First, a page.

While the rest of gaming world seemingly hopped on the VR bus as soon as Oculus Rift was announced, I've been skeptical. Every time a friend or developer started to extol the virtues of strapping on a Weapon X mask to play Mirror's Edge, I'd ask the same question: How long did you play while wearing it? Half an hour tops? No way anyone's going to want to sit around marathoning Skyrim with shoebox-sized goggles on their dome.
That may still be true, but my doubts were unfounded. I finally put the big gaming VR helmets on my face at E3 2014 and took them for a quick spin. I have no idea if I'll ever want to sit in my living room playing four hours of Yakuza 8 wearing an Oculus or Morpheus, but I do think VR technology adds a remarkable bodily element to video games that's unlike anything else. My experiences with Oculus and Morpheus were also dramatically different.As seen in Tuesday's post about utterly freaking out in a joyous way with VR, my very first experience was with Sony's Project Morpheus and the new luge demo. Described as more game-like than the experiments shown at GDC by Sony's rep, luge felt instantly familiar as a racing game. Stay on the track, go faster, avoid obstacles, hit your corners ahead of time.
Turning my head as though it were actually me hurtling down some Colorado mountain road felt cool, but not wholly dissimilar to just holding a controller. At least, that is, until I accidentally ran head-on into a speeding truck. The reflex, this insane automatic physical sensation was profound. The game kept going, though, like any racer and I tried to pick up speed to recover time. A speedy marriage of new sensations and traditional, quick hit gaming sold me on the experience.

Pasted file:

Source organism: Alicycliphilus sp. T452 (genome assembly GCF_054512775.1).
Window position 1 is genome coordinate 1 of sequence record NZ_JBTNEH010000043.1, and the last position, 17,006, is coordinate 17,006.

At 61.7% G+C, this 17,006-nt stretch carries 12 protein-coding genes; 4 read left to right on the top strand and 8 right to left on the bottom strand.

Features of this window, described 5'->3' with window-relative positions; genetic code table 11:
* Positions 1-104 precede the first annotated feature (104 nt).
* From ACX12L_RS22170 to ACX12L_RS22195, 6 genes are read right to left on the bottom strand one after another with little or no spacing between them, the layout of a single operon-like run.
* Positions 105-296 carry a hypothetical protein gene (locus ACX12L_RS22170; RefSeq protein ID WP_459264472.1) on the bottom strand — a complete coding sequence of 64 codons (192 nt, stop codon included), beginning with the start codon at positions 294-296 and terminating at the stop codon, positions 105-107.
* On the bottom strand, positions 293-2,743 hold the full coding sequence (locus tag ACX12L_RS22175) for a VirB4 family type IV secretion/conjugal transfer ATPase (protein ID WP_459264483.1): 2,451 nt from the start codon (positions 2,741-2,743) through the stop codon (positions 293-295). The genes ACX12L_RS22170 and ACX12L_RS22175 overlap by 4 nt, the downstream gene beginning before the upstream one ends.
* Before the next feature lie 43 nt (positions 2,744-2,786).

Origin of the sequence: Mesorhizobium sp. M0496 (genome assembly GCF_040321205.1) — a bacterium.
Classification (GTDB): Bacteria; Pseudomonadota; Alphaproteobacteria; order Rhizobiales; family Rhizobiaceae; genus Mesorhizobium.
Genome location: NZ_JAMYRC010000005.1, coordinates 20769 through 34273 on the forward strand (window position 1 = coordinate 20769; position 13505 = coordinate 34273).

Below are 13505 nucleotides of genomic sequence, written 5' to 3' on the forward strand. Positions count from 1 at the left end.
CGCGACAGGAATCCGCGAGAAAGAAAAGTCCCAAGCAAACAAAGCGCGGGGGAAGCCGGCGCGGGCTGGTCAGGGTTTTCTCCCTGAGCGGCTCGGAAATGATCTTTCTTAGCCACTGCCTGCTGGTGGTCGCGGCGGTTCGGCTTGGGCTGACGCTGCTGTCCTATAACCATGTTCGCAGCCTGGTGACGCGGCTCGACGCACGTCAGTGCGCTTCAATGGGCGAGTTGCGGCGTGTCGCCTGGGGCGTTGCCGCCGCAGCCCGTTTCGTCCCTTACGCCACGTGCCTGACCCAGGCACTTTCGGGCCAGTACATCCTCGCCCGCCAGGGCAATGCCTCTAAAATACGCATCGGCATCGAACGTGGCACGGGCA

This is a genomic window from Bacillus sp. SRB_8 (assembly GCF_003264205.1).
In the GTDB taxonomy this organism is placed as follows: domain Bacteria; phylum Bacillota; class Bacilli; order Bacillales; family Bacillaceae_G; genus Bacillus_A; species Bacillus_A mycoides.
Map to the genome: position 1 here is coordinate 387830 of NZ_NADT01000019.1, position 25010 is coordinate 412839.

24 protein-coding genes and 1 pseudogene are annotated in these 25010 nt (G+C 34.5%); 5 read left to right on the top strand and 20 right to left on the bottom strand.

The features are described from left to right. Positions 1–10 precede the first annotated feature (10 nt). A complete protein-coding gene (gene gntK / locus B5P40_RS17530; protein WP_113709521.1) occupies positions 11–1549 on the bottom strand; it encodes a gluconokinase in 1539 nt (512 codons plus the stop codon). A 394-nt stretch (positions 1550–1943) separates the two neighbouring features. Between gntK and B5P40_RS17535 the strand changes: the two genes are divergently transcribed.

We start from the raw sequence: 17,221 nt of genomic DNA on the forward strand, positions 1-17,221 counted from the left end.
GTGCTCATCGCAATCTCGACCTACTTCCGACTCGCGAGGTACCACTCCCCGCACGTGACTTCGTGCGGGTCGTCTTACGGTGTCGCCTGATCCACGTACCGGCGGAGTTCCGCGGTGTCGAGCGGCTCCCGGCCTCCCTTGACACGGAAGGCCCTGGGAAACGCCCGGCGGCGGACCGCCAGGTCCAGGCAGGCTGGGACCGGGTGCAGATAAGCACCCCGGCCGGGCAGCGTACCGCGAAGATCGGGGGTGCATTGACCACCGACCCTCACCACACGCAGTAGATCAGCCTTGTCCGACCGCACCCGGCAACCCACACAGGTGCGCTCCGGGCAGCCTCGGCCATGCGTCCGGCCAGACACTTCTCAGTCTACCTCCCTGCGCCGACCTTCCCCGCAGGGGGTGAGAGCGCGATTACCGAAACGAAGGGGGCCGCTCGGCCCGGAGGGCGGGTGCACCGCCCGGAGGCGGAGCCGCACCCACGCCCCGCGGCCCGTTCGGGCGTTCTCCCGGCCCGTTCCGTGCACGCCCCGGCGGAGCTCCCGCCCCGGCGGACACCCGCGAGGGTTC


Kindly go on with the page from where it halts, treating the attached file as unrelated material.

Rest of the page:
The Alien: Isolation demo cooked up for the new model of Oculus Rift had none of that speed. As detailed by Jess Conditt, this is just a slice of Creative Assembly's horror game adapted for VR. The creeping pace of Isolation couldn't have been more different than Sony's luge, but it was even more affecting. Pairing the familiar dual analog stick movement of modern first-person games with subtle, natural head motions to look around a room felt odd only for a second before I acclimated. Peering around corners like a veritable Ellen Ripley was just plain right.
Here was the game I could imagine playing for hours in a helmet. Or not, because the moment I turned and actually got the Big Chap himself out of the corner of my eye, I literally screamed. Right in the middle of Oculus' booth. I couldn't help myself. It happened again when the thing chased me down and skewered me on its jagged prehensile tail. Another remarkably evocative bodily moment drawn out by this new technology.
Which piece of hardware won the day? Neither really. I found both devices comfortable in different ways and their resolutions to be only nominally different. Project Morpheus was lighter, but felt tighter on my head despite its store-ready build quality. Oculus had heft but it didn't make me feel trapped in something quite like Morpheus did. There's no clear winner at this development stage, but who cares? The tech behind both is exciting enough on its own. My eyes are open.